Rescuing the Jean

Historic steamboat faces life in Independence or extinction



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Steamboat Jean sits in Asotin Wash., its final resting place unless it finds its way to Independence's Riverview Park.

INDEPENDENCE -- Steamboat Jean faces two possible fates.

The 65-year-old riverboat will either find a new home in Independence. Or she will be scrapped.

Whatever happens will happen within the next two weeks.

The steamboat is docked at the Chief Lookingglass Marina in Asotin, Wash. The U.S. Army Corps of Engineers, which owns the dock, wants to the boat gone.

Independence city officials want to see it come to Riverview Park and find new life as a convention center, restaurant or bed and breakfast.

And the price is right.

Elmer Earl, the 87-year-old Asotin resident who owns the boat, wants to give Steamboat Jean to the city. No charge.

There's only one problem.

The boat is 42 feet wide. The Willamette Locks in West Linn are 40 feet wide.

Capt. Richard Chesbrough of the Willamette Queen sternwheeler in Salem thinks he can help. He went to Asotin March 31 to check out Steamboat Jean.

The boat has rubber rails along the side. Chesbrough thinks he can shave off a couple of inches and get the boat through the locks.

"Lockmaster is supportive," Chesbrough said. "If there's any physical way we can make this work, he's willing to do it."

He suspects it may just be a matter of removing the rails. "That and maybe a whole lot of Vaseline," he said.

If Steamboat Jean can't trim her waistline, she's doomed.

The Army Corps of Engineers has set an April 16 deadline. Unless Steamboat Jean finds a new home, she will be taken apart and sold for scrap.

That would be a crime against history, Chesbrough said.

Up to 55 riverboats once roamed the Willamette, carrying people and cargo. None of the boats remain.

All were sunk or scraped.

The average life expectancy of a steamboat in the 19th century was 36 months.

Chesbrough wants to see Steamboat Jean -- and the history she represents -- preserved for generations.

"I would hate to see her lost," he said. "That's the main reason I'm motivated to do what I can do."

Earl, a former riverboat captain who bought the boat in 1994, agrees.

"This is absolutely a nonreplacable, super-historical artifact," Earl said.

"I am 87 years old and in no health to do anything with it, and my daughter doesn't want anything to do with it."

Asotin Mayor Steve Cowdrey also wants to see the boat preserved.

"Any solution that gets it removed by the 15th is great to me, but I would like to see it preserved," he said.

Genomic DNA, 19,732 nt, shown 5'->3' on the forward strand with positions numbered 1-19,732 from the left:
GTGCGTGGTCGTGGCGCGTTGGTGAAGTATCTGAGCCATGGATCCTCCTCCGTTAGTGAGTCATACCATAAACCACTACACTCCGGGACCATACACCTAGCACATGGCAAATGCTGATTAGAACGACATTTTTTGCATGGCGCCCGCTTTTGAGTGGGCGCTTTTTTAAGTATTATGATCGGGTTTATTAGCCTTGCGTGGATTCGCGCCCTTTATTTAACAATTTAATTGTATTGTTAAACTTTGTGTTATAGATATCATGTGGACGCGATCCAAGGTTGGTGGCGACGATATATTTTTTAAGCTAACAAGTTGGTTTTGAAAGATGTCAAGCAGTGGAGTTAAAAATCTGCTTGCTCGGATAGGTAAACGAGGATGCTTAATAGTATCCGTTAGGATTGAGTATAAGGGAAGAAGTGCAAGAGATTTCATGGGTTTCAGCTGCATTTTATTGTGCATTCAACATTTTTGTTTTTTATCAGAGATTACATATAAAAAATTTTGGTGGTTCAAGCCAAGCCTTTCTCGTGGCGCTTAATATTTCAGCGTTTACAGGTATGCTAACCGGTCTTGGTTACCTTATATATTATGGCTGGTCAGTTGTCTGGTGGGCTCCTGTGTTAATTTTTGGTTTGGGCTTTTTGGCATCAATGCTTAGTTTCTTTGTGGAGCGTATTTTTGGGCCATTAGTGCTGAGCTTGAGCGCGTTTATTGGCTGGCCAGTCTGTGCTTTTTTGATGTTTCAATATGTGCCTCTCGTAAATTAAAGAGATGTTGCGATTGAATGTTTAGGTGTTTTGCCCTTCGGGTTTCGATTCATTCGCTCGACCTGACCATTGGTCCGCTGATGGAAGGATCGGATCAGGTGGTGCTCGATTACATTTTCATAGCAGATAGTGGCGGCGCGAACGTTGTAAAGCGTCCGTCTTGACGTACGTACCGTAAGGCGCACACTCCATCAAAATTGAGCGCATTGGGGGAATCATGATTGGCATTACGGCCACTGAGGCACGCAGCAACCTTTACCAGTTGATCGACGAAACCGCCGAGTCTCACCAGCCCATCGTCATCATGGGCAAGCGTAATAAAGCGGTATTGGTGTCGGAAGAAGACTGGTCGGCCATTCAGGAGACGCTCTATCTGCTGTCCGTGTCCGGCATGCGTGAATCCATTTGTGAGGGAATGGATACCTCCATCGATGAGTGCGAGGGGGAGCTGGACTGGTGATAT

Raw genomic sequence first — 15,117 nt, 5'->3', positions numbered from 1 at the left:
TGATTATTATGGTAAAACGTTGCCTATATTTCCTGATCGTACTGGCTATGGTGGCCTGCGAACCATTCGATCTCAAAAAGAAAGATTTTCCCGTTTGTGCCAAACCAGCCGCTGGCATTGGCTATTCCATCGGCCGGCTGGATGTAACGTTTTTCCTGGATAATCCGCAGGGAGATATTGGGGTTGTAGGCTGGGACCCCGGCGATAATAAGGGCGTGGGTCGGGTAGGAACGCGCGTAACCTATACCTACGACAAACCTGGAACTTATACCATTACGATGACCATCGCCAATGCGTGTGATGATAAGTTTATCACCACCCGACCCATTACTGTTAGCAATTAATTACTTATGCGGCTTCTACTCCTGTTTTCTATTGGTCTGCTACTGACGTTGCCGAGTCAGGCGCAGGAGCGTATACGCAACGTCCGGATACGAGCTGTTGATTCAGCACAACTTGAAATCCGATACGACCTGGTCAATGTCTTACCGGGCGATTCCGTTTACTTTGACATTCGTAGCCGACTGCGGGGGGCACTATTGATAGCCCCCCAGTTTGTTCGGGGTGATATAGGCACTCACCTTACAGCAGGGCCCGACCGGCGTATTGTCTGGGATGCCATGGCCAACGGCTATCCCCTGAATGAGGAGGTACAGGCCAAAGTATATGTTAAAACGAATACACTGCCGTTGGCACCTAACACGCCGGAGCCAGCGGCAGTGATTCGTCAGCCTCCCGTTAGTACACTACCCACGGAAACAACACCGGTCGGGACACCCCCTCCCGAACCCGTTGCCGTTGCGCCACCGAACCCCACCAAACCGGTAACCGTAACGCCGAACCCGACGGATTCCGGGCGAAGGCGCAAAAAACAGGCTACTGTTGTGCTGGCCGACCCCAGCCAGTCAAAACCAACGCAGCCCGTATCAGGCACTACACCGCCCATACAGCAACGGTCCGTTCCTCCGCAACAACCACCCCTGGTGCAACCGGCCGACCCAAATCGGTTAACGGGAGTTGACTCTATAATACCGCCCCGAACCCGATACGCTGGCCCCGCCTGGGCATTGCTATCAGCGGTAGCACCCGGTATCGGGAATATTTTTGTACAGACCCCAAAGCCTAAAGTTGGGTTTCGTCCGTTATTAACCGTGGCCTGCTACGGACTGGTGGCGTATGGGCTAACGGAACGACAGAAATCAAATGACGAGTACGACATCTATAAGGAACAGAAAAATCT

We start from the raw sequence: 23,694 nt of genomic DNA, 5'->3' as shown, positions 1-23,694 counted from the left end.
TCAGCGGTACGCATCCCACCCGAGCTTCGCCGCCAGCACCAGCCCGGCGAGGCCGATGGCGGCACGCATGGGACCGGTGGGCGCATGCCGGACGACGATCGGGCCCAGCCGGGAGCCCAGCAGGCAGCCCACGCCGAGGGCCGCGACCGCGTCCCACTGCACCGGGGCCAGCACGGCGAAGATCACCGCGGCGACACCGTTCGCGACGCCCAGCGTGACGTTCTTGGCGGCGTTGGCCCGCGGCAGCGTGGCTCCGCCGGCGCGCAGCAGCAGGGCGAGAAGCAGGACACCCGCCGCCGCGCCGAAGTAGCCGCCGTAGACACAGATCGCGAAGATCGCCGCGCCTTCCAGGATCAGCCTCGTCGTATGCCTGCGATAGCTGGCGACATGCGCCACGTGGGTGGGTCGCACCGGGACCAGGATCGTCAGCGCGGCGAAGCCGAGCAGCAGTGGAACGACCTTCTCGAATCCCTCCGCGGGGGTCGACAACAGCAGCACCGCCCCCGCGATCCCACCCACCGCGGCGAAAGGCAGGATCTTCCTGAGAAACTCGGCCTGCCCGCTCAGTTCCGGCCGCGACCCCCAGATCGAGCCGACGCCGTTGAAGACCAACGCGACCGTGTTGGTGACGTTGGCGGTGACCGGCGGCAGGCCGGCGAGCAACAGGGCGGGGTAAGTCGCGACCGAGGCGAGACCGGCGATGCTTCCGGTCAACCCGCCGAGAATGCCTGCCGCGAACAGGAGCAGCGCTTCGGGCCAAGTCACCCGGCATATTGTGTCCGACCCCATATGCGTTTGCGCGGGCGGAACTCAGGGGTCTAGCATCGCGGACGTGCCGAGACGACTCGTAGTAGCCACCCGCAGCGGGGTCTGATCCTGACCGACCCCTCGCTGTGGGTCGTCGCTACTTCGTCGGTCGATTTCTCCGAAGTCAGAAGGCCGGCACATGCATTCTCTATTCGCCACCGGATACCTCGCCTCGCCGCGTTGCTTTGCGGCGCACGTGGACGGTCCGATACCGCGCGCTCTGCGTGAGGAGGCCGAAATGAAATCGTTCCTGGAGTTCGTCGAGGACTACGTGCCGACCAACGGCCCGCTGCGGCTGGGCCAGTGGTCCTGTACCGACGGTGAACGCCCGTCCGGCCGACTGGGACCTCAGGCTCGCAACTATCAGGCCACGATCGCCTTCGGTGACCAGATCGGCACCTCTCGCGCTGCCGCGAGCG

"As it is, it's a major liability to the city. It would be nice for Elmer if they can actually get it out of there and do something with it."

The only problem is navigating the locks.

Steamboat Jean has no engine. She would have to be tugged all the way to Independence. Chesbrough already knows tugboat captains willing to help.

The boat faces one other deadline.

With spring coming, water levels in the Willamette River start to sink. The river between Salem and Independence becomes unnavigable.

If Steamboat Jean is coming to Independence, she needs to come quickly.

Keizer city officials want the boat too. However, Ellis thinks Independence has the superior claim. Independence was a main river port between Portland and Eugene.

"We should have it here," he said. "We have more of a history of steamboats here than Keizer."

All the same, Ellis said Independence will not fight for Steamboat Jean. "If it came to a bid, we would drop out pretty fast."

Keizer officials say they might consider some kind of joint custody agreement. The final decision rests with Elmer Earl and the Asotin City Council.

Before anything happens, Ellis said Chesbrough needs to determine if the boat can even make it to Independence.

If it all works out, Ellis said, Steamboat Jean would be welcome in Independence.

"I think it could be a real addition to our park down here."

The thing is huge.

It is three stories tall and more than twice the length of the Willamette Queen.

Ellis envisions using the boat as a small convention center or maybe someone would like to operate it as a restaurant or bed and breakfast.

A lot depends on how much rehabilitation the boat requires.

Chesbrough is optimistic. He said he has heard good things about the condition of the boat.

Because Steamboat Jean is a boat with no engine, it presents some regulatory loopholes.

Without an engine, it would be exempt from Coast Guard regulations.

It would also be exempt from most local codes because it is on a federal waterway. However, it would still be subject to the Oregon Liquor Control Commission and Oregon Health Department.

Chesbrough, a former marine engineer, has been obsessed with riverboats most of his life. He heard about Steamboat Jean from fellow enthusiast Ron Bielenberg.

Properly excited, Chesbrough contacted Independence Mayor John McArdle.

McArdle has long been a supporter of bringing a riverboat to Independence. He immediately brought the idea to Ellis and the city council.

The Independence City Council will likely vote on the issue at its meeting at 7:30 p.m. Tuesday, April 8.



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